Grateful Dead guitarist Jerry Garcia is considered one of the best muscians of all time that unfortunately left us too soon at the age of 53 back in 1995. In an interview recovered by Grateful Ramblings Garcia talked about about religion and if he believed in God.
Jerry Garcia said about religion and if he believed in God:
“I was raised a Catholic so it’s very hard for me to get out of that way of thinking. Fundamentally I’m a Christian in that I believe that to love your enemy is a good idea somehow. Also, I feel that I’m enclosed within a Christian framework so huge that I don’t believe it’s possible to escape it. It’s so much a part of the western point of view. So I admit it, and I also believe that real christianity is okay. I just don’t like the exclusivity clause.”
“But as far as God goes, I think that there is a higher order of intelligence something along the lines of whatever it is that makes the DNA work. Whatever it is that keeps our bodies functioning and our cells changing, the organizing principle – whatever it is that created all these wonderful life-forms that we’re surrounded by in its incredible detail.”
“There’s definitely a huge vast wisdom of some kind at work here. Whether it’s personal – whether there’s a point of view in there, or whether we’re the point of view, I think is up for discussion. I don’t believe in a supernatural being.”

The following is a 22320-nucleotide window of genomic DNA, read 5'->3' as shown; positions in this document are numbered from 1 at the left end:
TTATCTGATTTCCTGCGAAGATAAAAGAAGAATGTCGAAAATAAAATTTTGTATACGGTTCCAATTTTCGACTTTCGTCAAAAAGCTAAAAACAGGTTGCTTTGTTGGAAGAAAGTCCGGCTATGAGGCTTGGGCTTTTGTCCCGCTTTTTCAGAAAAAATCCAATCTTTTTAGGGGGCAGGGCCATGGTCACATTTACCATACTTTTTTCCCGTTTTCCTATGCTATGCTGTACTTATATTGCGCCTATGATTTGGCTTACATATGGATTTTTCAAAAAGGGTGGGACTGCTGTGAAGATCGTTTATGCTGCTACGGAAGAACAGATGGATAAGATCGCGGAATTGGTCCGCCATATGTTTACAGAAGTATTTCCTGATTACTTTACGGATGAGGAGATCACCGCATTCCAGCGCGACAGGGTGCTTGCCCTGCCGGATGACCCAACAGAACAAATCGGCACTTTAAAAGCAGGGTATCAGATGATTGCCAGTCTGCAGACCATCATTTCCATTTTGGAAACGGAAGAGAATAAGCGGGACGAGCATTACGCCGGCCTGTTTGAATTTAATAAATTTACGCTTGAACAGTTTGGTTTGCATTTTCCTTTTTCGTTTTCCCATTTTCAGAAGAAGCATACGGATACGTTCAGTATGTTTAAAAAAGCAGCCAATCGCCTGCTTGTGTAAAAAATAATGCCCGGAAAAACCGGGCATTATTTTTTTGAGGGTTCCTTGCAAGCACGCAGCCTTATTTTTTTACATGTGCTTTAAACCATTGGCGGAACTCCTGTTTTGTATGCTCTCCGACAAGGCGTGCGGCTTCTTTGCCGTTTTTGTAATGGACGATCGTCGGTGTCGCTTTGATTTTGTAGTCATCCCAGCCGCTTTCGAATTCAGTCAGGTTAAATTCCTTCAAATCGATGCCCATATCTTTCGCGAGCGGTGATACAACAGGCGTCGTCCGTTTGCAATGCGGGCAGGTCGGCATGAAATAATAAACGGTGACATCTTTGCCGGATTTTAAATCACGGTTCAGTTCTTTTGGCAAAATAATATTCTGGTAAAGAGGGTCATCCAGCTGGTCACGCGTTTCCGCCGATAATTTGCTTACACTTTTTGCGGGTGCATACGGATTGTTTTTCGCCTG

What about your personal experience of what you may have described as God?
“I’ve been spoken to by a higher order of intelligence – I thought it was God. It was a very personal God in that it had exactly the same sense of humor that I have.(laughter) I interpret that as being the next level of consciousness. But maybe there’s a hierarchical set of consciousnesses. My experience is that there is one smarter than me, that can talk to me, and there’s also the biological one that I spoke about.”
Do you feel that there’s a divine plan at work in nature?
“I don’t know about a plan. I don’t know whether it cares to express itself that way or even if matters such as developmental constructs along time have any relevance to this particular God point of view. It may be a steady-state God that exists out beyond space-time beyond our experience. Or around it, or contemporary with it, or it may function in the moment – I have no idea.”
I understand that you became very ill a few years ago and came very close to death. I’m interested in how that experience affected your attitude to life.
“It’s still working on me. I made a decision somewhere along the line to survive. But I didn’t have a near-death experience in the classical sense. I came out of it feeling fragile, but I’m not afraid of death.”